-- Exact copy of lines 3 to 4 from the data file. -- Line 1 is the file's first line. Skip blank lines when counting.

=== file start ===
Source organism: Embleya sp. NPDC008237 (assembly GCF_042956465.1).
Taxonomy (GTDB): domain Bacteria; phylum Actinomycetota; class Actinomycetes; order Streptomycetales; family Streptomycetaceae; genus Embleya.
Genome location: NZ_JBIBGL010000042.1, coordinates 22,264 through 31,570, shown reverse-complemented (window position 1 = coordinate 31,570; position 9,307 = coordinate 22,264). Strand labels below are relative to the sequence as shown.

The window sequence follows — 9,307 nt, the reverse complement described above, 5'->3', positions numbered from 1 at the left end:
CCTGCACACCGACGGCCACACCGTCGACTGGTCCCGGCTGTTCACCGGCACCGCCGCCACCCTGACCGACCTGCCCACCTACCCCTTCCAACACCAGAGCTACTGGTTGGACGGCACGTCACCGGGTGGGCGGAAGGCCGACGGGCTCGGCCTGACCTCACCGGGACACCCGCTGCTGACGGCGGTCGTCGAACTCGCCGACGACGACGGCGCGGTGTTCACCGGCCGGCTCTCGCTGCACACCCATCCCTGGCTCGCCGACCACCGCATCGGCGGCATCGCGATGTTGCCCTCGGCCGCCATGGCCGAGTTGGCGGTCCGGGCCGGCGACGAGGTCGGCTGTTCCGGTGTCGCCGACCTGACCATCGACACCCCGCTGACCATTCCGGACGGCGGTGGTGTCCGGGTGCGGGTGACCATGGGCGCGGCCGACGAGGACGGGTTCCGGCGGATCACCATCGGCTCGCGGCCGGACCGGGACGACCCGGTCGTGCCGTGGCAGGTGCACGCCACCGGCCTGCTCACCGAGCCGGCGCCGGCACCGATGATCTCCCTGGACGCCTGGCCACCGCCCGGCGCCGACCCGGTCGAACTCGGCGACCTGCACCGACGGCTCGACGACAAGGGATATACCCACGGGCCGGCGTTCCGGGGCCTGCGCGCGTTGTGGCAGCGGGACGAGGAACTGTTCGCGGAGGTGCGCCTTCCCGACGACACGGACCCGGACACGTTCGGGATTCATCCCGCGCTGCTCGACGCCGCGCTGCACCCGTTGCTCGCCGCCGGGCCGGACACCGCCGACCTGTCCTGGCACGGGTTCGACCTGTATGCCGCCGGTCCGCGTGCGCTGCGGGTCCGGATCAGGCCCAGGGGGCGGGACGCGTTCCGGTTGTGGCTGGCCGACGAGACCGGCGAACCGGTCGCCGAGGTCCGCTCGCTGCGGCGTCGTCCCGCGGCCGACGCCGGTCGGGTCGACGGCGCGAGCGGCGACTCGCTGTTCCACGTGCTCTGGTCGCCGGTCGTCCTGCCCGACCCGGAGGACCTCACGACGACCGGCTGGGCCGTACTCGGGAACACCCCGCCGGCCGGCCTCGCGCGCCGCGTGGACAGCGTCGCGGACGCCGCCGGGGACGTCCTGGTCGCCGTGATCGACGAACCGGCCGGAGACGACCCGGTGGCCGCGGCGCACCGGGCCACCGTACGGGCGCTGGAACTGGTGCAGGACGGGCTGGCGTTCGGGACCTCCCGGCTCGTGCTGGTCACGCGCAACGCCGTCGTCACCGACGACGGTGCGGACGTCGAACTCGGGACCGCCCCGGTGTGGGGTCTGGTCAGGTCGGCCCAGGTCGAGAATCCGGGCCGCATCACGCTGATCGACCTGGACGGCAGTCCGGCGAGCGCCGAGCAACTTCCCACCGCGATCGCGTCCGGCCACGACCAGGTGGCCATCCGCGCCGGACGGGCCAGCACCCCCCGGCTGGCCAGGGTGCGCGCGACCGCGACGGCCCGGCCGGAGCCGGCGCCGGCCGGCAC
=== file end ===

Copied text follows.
Genome location: NZ_JBIBGL010000042.1, coordinates 22,264 through 31,570, shown reverse-complemented (window position 1 = coordinate 31,570; position 9,307 = coordinate 22,264). Strand labels below are relative to the sequence as shown.

The window sequence follows — 9,307 nt, the reverse complement described above, 5'->3', positions numbered from 1 at the left end: